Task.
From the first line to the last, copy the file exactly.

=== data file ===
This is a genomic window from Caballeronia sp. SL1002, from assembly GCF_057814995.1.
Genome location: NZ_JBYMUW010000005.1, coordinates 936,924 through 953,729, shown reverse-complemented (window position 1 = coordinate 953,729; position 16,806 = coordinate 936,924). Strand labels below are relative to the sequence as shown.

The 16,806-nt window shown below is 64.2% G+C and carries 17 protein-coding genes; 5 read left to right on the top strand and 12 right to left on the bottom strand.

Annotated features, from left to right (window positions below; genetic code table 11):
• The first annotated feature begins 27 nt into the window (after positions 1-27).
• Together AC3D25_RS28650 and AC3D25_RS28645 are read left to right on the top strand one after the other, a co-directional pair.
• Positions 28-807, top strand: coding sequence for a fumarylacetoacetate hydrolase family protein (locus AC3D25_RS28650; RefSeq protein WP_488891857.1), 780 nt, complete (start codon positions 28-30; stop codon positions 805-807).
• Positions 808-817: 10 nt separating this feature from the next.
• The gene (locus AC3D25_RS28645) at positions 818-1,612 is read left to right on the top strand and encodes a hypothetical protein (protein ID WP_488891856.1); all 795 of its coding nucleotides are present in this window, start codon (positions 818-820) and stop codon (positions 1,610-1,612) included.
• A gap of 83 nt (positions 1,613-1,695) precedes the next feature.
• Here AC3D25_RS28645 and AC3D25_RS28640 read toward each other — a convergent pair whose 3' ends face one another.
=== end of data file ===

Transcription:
This is a genomic window from Caballeronia sp. SL1002, from assembly GCF_057814995.1.
Genome location: NZ_JBYMUW010000005.1, coordinates 936,924 through 953,729, shown reverse-complemented (window position 1 = coordinate 953,729; position 16,806 = coordinate 936,924). Strand labels below are relative to the sequence as shown.

The 16,806-nt window shown below is 64.2% G+C and carries 17 protein-coding genes; 5 read left to right on the top strand and 12 right to left on the bottom strand.

Annotated features, from left to right (window positions below; genetic code table 11):
• The first annotated feature begins 27 nt into the window (after positions 1-27).
• Together AC3D25_RS28650 and AC3D25_RS28645 are read left to right on the top strand one after the other, a co-directional pair.
• Positions 28-807, top strand: coding sequence for a fumarylacetoacetate hydrolase family protein (locus AC3D25_RS28650; RefSeq protein WP_488891857.1), 780 nt, complete (start codon positions 28-30; stop codon positions 805-807).
• Positions 808-817: 10 nt separating this feature from the next.
• The gene (locus AC3D25_RS28645) at positions 818-1,612 is read left to right on the top strand and encodes a hypothetical protein (protein ID WP_488891856.1); all 795 of its coding nucleotides are present in this window, start codon (positions 818-820) and stop codon (positions 1,610-1,612) included.
• A gap of 83 nt (positions 1,613-1,695) precedes the next feature.
• Here AC3D25_RS28645 and AC3D25_RS28640 read toward each other — a convergent pair whose 3' ends face one another.